Drive Encryption – Why Use It, Who Should Use It and Options for Implementing It
Do you use computers in your organization to work with, process and store sensitive data that if stolen or disclosed could potentially result in damages to an employee, client, student or patient?
- Are your organization’s computers used to access, process or store protected health information (PHI)?
- Are computers in your organization used to work with, access, process or store personally identifiable information (PII)?
- Are computers in your organization used to accept, acquire, process, transmit or store cardholder/credit card data?
If the computers your organization uses have the ability to store information locally including sensitive information, installing disk encryption designed to protect and safeguard that information is a good business practice.
In some cases it is potentially required by State or Federal laws and may be necessary to meet certain industry standards. Listed below are some examples.
Social security numbers, student transcripts, financial aid information and individual’s health records are federally protected under laws like the Health Insurance Portability and Accountability Act (HIPAA) and Family Educational Rights and Privacy Act (FERPA). While encryption is not mandated under HIPAA it is an “addressable implementation specification”. Specific State privacy laws and institutional policies may impose more stringent requirements than FERPA.
The financial industry has encryption and data guidelines established in legislation such as the Dodd-Frank Act.
Cardholder/credit card data is required to be handled and secured in accordance with the Payment Card Industry Data Security Standards (PCI DSS).
Who should use it –
If your organization is a financial institution or your organization’s computers are used to work with health care data, student transcripts, financial aid information or cardholder/credit card data and this information can be saved locally, you should seriously consider assessing your risks and possible liabilities to determine if encrypting your data is a prudent or necessary safeguard.
To give you a simple example, if you work with protected health information and it is saved on an unencrypted hard drive a laptop computer that is lost or stolen, you will be in violation of the HIPAA security rule in which case you must report the security incident to the proper Federal authorities. You may be subject to fines and penalties as well as other mitigation remedies and required corrective actions. If the laptop hard drive was encrypted with appropriate full disk encryption software then there may be no need to report the security incident or incur fines and penalties since you had adequate safeguards in place to protect and safeguard the sensitive information.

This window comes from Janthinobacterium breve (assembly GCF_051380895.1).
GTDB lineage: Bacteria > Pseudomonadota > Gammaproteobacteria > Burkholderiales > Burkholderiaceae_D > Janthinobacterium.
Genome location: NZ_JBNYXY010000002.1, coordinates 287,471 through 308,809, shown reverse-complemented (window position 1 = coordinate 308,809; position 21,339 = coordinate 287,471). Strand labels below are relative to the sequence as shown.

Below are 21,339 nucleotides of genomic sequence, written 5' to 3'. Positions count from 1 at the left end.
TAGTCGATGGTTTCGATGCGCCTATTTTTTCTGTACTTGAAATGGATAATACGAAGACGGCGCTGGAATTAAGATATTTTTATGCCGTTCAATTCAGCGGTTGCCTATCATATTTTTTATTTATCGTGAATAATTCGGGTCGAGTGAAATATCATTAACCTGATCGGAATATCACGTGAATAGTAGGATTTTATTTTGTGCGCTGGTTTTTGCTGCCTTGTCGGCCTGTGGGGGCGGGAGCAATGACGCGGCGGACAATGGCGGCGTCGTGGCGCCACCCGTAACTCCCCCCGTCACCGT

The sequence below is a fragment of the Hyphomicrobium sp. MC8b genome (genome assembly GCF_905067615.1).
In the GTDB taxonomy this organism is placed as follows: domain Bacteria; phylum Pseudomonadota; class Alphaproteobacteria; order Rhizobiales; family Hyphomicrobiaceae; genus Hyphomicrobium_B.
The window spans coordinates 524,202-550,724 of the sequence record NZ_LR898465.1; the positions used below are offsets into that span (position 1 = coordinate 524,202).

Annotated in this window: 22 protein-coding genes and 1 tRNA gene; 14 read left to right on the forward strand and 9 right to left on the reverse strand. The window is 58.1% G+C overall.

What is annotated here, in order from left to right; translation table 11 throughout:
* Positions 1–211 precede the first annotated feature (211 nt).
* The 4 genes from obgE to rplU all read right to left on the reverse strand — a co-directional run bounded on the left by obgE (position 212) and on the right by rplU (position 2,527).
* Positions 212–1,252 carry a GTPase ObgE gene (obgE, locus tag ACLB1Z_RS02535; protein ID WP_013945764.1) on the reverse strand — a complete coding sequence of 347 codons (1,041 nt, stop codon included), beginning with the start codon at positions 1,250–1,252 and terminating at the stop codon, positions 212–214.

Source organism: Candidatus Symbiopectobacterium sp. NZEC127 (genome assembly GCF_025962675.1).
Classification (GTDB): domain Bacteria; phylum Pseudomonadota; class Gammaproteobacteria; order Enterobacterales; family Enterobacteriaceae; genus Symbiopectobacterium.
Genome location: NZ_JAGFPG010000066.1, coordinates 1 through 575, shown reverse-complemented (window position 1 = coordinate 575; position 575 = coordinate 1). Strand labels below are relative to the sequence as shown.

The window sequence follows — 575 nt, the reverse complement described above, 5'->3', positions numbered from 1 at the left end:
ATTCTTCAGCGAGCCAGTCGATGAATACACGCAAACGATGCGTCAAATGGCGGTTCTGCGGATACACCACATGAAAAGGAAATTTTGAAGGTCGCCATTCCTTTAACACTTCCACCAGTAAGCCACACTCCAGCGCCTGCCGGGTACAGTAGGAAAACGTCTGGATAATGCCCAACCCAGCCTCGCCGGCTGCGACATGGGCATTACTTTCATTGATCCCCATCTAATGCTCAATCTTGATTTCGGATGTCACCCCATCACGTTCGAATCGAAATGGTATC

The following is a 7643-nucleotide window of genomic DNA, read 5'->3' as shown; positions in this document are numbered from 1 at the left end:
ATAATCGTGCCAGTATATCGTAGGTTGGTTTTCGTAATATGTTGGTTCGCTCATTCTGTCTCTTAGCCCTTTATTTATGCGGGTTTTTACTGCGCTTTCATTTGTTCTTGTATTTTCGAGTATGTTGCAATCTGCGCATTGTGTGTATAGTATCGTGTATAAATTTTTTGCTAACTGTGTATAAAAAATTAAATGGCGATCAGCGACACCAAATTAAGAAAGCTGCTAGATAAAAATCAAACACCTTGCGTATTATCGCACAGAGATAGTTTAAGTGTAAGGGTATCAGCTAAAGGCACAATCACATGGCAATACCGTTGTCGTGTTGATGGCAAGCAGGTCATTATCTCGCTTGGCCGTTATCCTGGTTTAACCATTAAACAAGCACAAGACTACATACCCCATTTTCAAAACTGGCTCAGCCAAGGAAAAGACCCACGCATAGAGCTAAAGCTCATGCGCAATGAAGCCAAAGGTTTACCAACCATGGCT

Ultimately it is up to your organization’s management, their assessment of risk and due diligence review of the laws and regulations under which your organization operates on whether or not the data and information your organization’s computers access and work with should be encrypted. In most cases it is best to err on the side of caution and use full disk encryption to safeguard data and information.
Options for implementing encryption –
There are a number of tools available in the marketplace that implements disk encryption. You should be aware that they vary in features and security. A proper assessment of your risks and applicable laws and regulations will assist you in determining the most appropriate solution.
Disk encryption solutions basically fall into two categories: software-based and hardware-based within the storage device. Hardware-based disk encryption within the storage device are called self-encrypting drives (SED).
Examples of some software-based encryption applications would include BitLocker for Windows (Microsoft), Endpoint Full Disk Encryption (Check Point), Endpoint Encryption (Symantec) and VeraCrypt (CodePlex). There are a number of software solutions on the market so a due diligence review of your needs and product capability is a necessity.
SED drives are available from many hard drive vendors including Seagate Technology, Hitachi, Western Digital, Toshiba and from solid-state drive vendors such as OCZ, SanDisk, Samsung and Micron. SED drives do have several advantages over a software based solution. First, since the encryption is done within the storage device itself, there is little to no impact on the performance of your computer or your applications. Second, since the media encryption key never leaves the storage device it is not susceptible to viruses and malware that may impact the computer’s operating system or your applications.
If you would like some guidance or assistance with assessing your needs or disk encryption options please contact us.